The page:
When I was started on an SSRI antidepressant in 1998 for anxiety I was told by my doctor that this would correct a “chemical imbalance” in my brain. As a doctor myself, then training in psychiatry, this is also what I “informed” patients when recommending SSRI antidepressants.
As doctors we presented this as a fact. It was in fact no more than a theory. So how did this theory come to be so “powerfully embraced” by the medical profession? And just how valid was it’s basis? To help you consider these questions, the Anxiety Centre offers an excellent summary.
The following image is of one of the adverts for the SSRI antidepressant that I was started on in 1998 Seroxat (Paroxetine). Adverts, such as this, promoting psychiatric drugs, continue to appear each month, full page, in the British Journal of Psychiatry.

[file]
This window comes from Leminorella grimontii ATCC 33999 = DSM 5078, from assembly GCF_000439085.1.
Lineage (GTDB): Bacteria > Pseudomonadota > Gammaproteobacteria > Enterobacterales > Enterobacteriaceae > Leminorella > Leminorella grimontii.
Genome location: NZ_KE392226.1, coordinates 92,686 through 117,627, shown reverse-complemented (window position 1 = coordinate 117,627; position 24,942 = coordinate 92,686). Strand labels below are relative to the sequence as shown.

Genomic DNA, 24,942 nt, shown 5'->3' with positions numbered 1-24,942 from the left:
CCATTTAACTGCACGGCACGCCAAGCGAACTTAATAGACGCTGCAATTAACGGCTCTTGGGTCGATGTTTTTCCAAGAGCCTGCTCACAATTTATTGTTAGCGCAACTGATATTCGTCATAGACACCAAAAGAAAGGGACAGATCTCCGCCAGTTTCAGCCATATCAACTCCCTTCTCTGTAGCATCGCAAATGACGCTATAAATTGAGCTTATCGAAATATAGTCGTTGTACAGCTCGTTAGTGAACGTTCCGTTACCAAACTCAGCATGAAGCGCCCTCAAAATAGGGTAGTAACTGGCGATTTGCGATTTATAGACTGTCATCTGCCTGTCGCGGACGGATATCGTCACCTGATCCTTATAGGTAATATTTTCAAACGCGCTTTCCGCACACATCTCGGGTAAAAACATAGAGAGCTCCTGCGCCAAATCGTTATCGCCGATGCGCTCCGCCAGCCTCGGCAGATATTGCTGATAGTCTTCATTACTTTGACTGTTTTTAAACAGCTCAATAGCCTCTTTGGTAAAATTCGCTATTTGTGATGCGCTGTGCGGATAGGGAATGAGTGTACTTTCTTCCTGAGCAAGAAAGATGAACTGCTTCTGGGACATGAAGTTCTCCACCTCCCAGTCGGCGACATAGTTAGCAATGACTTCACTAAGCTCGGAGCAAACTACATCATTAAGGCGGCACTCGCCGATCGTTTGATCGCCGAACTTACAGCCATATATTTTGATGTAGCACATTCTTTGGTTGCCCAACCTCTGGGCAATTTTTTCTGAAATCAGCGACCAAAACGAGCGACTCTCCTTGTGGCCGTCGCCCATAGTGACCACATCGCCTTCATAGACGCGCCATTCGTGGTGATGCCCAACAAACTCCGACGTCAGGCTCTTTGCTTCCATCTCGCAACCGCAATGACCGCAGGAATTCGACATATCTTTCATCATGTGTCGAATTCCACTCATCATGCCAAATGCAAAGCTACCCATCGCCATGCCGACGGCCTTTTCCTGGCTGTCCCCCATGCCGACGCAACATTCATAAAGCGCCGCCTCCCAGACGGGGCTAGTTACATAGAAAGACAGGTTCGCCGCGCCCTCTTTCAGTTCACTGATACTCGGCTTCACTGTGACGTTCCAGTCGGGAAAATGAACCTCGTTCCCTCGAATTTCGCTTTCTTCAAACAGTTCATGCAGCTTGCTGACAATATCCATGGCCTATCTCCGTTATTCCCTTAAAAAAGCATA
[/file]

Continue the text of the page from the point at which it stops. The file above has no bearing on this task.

[please note the on-line archive of British Journal of Psychiatry has removed these adverts from the database. My view is that this is unethical, unscientific and limits the opportunity to learn. I have asked the Journal to address this but my communications have been ignored]
Last week I made this short film about a contribution I made to a radio discussion on World Mental Health Day. I was interested to hear a number of contributors talk about “balance”, but no longer of “imbalance”.
Not so long ago [May 2009] this was how the SSRI antidepressant that has blighted my life continued to be marketed:
“Scientific evidence suggests that depression and certain anxiety disorders may be caused by a chemical imbalance in the brain. Paroxetine helps balance your brain’s chemistry.”
“Just as a cake recipe requires you to use flour, sugar, and baking powder in the right amounts, your brain needs a fine chemical balance in order to perform at its best.”
However I could not see paroxetine used as one of the ingredients used in last night’s Great British Bake Off.
Marketing has no place in medical education, yet the Royal Colleges continue to facilitate this. I wonder if “sell-by dates” have expired?